Questions raised about West Virginia fire chief's felony sex conviction
HUNDRED, W.Va. (AP) — Officials in a West Virginia town are trying to determine whether the chief of a volunteer fire department can keep his job after an anonymous letter was circulated complaining that a 1997 felony sex conviction should prohibit him from serving in the role.
Hundred Mayor Chip Goff called the letter that began circulating in the town last week a "vindictive way to make (the chief) look bad," WBOY-TV reported.
Goff said officials knew about Volunteer Fire Chief Tom Powell's conviction and said that he had joined the volunteer fire department with permission from the Fire Marshal's office. According to the West Virginia sex offender registry, Powell was convicted of five counts of second-degree sexual assault-contact in the state of Wyoming and served approximately seven years in a correctional facility.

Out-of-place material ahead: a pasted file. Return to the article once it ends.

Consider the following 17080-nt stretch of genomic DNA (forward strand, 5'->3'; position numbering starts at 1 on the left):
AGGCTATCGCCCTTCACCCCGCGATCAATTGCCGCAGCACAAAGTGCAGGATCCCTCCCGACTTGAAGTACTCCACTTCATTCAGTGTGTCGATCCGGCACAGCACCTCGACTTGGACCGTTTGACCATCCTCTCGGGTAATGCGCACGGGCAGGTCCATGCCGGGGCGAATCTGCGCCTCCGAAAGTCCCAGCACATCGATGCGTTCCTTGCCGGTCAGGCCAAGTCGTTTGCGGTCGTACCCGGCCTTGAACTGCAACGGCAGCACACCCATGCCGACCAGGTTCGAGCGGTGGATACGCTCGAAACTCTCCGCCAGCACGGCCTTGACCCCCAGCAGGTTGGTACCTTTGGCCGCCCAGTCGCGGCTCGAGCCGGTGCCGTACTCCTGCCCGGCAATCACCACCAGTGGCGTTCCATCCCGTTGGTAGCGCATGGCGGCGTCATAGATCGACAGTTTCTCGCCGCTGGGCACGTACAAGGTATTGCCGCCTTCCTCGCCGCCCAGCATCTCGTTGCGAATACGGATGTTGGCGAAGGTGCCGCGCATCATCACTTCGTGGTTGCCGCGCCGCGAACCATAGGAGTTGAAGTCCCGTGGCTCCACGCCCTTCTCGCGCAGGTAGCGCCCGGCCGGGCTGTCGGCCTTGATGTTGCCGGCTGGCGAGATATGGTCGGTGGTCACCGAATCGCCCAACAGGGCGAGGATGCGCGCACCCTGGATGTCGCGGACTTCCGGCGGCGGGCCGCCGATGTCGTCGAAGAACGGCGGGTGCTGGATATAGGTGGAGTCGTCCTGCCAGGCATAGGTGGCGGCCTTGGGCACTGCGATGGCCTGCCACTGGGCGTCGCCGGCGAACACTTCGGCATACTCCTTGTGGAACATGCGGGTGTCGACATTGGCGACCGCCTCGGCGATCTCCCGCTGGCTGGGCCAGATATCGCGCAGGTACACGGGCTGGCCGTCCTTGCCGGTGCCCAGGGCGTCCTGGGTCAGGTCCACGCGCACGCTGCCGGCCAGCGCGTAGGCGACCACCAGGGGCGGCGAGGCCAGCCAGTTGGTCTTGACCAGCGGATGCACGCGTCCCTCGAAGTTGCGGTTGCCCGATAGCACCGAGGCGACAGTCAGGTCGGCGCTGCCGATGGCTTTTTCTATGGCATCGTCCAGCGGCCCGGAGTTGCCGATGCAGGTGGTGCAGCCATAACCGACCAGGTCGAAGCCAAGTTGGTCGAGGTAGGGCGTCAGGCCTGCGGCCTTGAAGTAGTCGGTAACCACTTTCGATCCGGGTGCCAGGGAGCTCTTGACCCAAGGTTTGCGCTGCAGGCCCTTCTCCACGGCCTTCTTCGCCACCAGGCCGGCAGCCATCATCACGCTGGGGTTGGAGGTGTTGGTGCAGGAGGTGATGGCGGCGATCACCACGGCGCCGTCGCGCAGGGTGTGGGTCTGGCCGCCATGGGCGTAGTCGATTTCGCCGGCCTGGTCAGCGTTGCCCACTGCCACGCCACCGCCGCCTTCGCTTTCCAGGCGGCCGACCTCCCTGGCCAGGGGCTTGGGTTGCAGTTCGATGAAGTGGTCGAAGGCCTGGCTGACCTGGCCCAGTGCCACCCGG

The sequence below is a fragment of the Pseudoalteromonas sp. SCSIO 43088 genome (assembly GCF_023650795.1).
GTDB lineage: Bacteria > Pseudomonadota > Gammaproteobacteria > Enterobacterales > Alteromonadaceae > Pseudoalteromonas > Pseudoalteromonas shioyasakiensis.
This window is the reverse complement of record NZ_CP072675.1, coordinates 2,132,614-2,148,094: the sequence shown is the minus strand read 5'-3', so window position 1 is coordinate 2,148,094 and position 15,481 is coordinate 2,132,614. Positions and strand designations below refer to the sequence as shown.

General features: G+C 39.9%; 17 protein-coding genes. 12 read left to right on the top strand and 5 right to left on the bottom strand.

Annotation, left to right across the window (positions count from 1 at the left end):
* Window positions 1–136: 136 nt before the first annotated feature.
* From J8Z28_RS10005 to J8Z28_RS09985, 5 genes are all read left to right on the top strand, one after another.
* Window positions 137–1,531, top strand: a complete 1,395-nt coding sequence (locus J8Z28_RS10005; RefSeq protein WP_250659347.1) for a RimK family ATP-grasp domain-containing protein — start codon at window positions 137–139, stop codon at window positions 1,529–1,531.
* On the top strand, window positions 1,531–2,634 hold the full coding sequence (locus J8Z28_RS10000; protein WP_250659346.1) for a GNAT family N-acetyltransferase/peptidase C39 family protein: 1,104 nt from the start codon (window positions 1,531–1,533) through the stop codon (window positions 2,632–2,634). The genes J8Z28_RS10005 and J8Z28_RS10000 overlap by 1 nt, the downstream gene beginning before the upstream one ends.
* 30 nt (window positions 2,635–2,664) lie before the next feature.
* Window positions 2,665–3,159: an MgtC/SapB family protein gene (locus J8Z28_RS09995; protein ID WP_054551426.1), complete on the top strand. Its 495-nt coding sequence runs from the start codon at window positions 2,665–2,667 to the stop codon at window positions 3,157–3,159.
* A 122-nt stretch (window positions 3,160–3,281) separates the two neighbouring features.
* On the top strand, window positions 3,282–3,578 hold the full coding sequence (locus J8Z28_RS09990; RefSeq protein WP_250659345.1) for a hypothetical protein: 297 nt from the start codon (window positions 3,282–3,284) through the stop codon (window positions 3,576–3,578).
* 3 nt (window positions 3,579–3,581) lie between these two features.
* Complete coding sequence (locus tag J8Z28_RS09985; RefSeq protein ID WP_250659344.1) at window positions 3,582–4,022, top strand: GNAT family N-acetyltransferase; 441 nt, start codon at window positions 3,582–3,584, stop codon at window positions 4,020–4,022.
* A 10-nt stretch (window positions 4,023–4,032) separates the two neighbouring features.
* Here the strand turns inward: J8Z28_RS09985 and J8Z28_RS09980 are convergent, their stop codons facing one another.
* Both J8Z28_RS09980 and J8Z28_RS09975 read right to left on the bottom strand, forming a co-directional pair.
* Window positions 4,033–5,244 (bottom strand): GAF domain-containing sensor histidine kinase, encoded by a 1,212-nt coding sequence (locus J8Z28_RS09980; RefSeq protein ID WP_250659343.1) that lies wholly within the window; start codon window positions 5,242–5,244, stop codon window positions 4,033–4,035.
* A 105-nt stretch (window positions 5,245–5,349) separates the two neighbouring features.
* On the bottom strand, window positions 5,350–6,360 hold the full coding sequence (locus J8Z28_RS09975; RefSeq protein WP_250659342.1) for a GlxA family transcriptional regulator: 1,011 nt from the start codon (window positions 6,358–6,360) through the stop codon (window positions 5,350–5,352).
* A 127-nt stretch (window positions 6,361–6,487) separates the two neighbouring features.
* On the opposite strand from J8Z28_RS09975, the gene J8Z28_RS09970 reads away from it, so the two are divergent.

At issue is a state law prohibiting convicted felons from being employed by emergency service organizations. Officials said that since the department is volunteer, it's unclear if the law applies.
Powell, who has been with the department since 2008, announced on March 24 he would step down.
"For those of you that were so concerned about my past, I hope you step up and fill the gap," he said in the announcement.
The next day, Goff said the town hadn't accepted Powell's resignation and would be working with the West Virginia Fire Marshal's office and its own legal counsel to see how or if Powell can remain in his position.
"During Tom's years of service, we haven't had one complaint, not one concern, not one incident about him," Goff said. "Tom has shown dedication, passion, and pure good intentions in treating those in need of aid from the fire department."
Goff said an interim fire chief has been appointed until the situation is resolved.
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